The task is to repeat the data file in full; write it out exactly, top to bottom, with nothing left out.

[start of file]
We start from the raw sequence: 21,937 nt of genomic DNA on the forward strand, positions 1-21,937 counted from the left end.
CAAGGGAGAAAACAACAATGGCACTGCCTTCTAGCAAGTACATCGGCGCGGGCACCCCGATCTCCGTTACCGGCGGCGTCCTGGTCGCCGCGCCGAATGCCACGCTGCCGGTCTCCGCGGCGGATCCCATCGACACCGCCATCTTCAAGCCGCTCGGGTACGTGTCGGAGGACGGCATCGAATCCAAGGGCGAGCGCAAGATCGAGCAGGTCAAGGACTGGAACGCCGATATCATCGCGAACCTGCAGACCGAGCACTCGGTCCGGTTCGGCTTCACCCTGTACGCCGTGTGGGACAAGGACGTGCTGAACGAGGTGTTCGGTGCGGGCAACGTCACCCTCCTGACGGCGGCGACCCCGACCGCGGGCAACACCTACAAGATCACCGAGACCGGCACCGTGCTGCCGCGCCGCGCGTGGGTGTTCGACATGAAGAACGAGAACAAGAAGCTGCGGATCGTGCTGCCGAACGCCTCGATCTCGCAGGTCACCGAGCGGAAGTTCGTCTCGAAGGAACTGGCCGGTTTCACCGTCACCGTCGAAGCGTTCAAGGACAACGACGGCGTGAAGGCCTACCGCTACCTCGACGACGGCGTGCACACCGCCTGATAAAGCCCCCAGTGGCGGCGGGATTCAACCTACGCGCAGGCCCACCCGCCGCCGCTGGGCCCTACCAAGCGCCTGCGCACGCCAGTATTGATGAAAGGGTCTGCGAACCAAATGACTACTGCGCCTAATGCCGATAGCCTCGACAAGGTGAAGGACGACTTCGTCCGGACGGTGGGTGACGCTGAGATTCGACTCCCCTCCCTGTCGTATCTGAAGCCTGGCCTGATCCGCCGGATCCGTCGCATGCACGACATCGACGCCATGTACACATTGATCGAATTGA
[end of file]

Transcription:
We start from the raw sequence: 21,937 nt of genomic DNA on the forward strand, positions 1-21,937 counted from the left end.
CAAGGGAGAAAACAACAATGGCACTGCCTTCTAGCAAGTACATCGGCGCGGGCACCCCGATCTCCGTTACCGGCGGCGTCCTGGTCGCCGCGCCGAATGCCACGCTGCCGGTCTCCGCGGCGGATCCCATCGACACCGCCATCTTCAAGCCGCTCGGGTACGTGTCGGAGGACGGCATCGAATCCAAGGGCGAGCGCAAGATCGAGCAGGTCAAGGACTGGAACGCCGATATCATCGCGAACCTGCAGACCGAGCACTCGGTCCGGTTCGGCTTCACCCTGTACGCCGTGTGGGACAAGGACGTGCTGAACGAGGTGTTCGGTGCGGGCAACGTCACCCTCCTGACGGCGGCGACCCCGACCGCGGGCAACACCTACAAGATCACCGAGACCGGCACCGTGCTGCCGCGCCGCGCGTGGGTGTTCGACATGAAGAACGAGAACAAGAAGCTGCGGATCGTGCTGCCGAACGCCTCGATCTCGCAGGTCACCGAGCGGAAGTTCGTCTCGAAGGAACTGGCCGGTTTCACCGTCACCGTCGAAGCGTTCAAGGACAACGACGGCGTGAAGGCCTACCGCTACCTCGACGACGGCGTGCACACCGCCTGATAAAGCCCCCAGTGGCGGCGGGATTCAACCTACGCGCAGGCCCACCCGCCGCCGCTGGGCCCTACCAAGCGCCTGCGCACGCCAGTATTGATGAAAGGGTCTGCGAACCAAATGACTACTGCGCCTAATGCCGATAGCCTCGACAAGGTGAAGGACGACTTCGTCCGGACGGTGGGTGACGCTGAGATTCGACTCCCCTCCCTGTCGTATCTGAAGCCTGGCCTGATCCGCCGGATCCGTCGCATGCACGACATCGACGCCATGTACACATTGATCGAATTGA